• Join over 1.2 million students every month
  • Accelerate your learning by 29%
  • Unlimited access from just £6.99 per month

Act One Scene One of Measure for Measure is a scene surrounded in ambiguity and complex character motives

Extracts from this document...


Act One Scene One ? The Dukes Departure Act One Scene One of ?Measure for Measure? is a scene surrounded in ambiguity and complex character motives. In this scene the Duke of Vienna meets with his aged advisor Esacalus to discuss his immediate and unexplained departure from Vienna and his plans to appoint Angelo to rule in his stead. The play simply starts with the Duke saying ?Esacalus?[1]. Using the noun in an almost imperative form is an indication of how much power the Duke really has and how much power the Duke will be handing over to someone as inexperienced as Angelo. This instantly begs the question why is he not leaving Escalus in charge? One opinion, which I support, is that the Duke is a Machiavellian Character who is hoping that Angelo fails so that when he returns the people will love him. ...read more.


This line, I believe, would be read in an almost sarcastic way as if he is mocking Angelo and the Duke. Once Angelo arrives; the Dukes tone, while no less powerful and demanding, becomes more focussed on flattering Angelo than it does demoralising Escalus. The Dukes attempts at flattery such as, ?Thyself and thy belongings are not thine own so proper as to waste?[4], promote the idea that the Duke really wants Angelo to take the position; perhaps he fears that if Angelo won?t then he will have to promote Escalus to the position instead. This section of the scene also introduces the idea and theme of Actions versus Words. This is primarily shown when Angelo says ?Let there be some more test made of my metal?[5] implying that, while he is simply employing fake modesty, he is saying he should be tested further before he is given this position. ...read more.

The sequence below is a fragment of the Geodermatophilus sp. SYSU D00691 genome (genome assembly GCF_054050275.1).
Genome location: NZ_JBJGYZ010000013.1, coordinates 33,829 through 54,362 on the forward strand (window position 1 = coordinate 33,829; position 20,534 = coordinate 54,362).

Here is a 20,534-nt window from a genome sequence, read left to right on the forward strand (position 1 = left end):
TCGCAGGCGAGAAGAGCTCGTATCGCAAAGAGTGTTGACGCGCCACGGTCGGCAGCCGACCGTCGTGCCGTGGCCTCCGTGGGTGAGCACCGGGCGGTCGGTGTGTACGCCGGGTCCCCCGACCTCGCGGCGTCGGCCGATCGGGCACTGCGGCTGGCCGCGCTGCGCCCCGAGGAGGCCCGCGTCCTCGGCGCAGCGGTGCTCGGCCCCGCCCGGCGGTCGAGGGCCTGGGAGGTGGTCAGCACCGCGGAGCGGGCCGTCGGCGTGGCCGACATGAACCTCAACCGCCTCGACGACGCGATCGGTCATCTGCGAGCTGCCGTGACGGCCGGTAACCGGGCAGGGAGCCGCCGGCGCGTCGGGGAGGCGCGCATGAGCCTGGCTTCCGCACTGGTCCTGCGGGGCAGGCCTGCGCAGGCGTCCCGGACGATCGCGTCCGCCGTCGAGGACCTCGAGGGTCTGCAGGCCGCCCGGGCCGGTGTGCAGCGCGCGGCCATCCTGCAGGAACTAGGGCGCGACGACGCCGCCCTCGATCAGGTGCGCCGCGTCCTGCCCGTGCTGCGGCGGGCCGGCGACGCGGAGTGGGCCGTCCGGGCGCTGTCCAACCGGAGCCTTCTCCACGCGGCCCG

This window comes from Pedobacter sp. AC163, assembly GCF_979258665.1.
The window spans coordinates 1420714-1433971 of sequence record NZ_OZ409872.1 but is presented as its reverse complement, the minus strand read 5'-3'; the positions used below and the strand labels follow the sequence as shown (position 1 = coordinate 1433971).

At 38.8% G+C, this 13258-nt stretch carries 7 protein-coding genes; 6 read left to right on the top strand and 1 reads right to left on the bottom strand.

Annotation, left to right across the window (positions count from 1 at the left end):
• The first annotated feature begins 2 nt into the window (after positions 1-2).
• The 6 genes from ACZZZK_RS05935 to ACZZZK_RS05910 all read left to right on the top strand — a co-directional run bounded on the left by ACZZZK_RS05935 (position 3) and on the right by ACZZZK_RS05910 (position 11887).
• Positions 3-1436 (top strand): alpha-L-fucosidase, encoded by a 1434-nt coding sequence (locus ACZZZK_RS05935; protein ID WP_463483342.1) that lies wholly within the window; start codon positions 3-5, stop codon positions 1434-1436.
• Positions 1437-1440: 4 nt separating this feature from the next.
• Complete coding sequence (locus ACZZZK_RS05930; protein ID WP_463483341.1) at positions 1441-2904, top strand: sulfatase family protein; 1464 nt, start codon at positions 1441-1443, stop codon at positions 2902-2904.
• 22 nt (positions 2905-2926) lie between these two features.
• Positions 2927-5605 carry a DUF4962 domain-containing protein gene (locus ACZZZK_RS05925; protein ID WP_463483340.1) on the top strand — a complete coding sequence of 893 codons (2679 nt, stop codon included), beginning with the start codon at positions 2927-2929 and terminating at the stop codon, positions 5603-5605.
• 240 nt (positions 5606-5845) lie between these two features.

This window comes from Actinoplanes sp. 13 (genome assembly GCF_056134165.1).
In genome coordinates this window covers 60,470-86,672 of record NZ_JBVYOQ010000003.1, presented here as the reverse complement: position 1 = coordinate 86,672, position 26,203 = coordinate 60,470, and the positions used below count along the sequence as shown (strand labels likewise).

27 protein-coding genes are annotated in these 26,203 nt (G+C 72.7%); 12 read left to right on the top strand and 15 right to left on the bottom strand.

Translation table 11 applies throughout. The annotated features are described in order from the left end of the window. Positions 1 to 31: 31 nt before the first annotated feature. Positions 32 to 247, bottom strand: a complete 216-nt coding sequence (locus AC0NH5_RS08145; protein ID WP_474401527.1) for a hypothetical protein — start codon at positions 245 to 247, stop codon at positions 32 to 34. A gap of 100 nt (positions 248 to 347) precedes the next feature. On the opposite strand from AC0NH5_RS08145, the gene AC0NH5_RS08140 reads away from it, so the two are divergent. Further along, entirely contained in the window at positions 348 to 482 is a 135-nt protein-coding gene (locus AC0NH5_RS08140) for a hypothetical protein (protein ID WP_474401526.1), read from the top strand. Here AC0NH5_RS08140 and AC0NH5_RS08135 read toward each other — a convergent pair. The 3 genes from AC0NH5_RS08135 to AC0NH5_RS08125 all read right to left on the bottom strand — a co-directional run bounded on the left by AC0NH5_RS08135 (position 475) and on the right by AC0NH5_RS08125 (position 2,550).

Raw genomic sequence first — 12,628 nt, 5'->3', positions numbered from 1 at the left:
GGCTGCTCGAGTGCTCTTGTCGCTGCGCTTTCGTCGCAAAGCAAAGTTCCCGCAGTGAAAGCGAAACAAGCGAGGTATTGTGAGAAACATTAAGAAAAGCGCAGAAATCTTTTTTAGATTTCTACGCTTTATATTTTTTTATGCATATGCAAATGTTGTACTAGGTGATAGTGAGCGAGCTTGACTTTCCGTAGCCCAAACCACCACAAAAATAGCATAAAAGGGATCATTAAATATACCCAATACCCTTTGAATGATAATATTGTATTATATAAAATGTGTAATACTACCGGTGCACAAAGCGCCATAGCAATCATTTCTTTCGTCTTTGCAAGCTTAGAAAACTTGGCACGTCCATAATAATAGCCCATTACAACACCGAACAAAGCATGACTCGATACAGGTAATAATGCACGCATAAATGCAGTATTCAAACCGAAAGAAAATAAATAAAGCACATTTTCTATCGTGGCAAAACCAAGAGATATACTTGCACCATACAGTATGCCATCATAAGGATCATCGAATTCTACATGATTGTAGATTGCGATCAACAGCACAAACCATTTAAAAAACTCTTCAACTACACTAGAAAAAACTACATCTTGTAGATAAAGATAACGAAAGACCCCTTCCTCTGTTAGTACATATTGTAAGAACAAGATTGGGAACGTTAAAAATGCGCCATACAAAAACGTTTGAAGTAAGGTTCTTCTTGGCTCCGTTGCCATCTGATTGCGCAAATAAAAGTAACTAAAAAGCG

The Duke does however claim that he does ?not like to stage [himself] to their eyes?[8] but I believe this to be simple lies told by him to make himself look better and more modest in front of the other Lords, more people who he wants to love him. I believe this theory encompasses other plausible theories such as the idea that he is simply a bad leader and the theory that suggests he fears the people do not need a Duke anymore as through this theory the people would think him a great leader and they would realise that they did need a Duke. Due to this I believe it is the best theory to explain the Duke?s sudden departure. ________________ [1] Act One Scene One Line One (1.1.1) [2] 1.1.8 [3] 1.1.22-24 [4] 1.1.28-29 [5] 1.1.49 [6] 1.1.51 [7] 1.1.53-55 [8] 1.1.68 ...read more.

The above preview is unformatted text

This student written piece of work is one of many that can be found in our AS and A Level Measure for Measure section.

Found what you're looking for?

  • Start learning 29% faster today
  • 150,000+ documents available
  • Just £6.99 a month

Not the one? Search for your essay title...
  • Join over 1.2 million students every month
  • Accelerate your learning by 29%
  • Unlimited access from just £6.99 per month

See related essaysSee related essays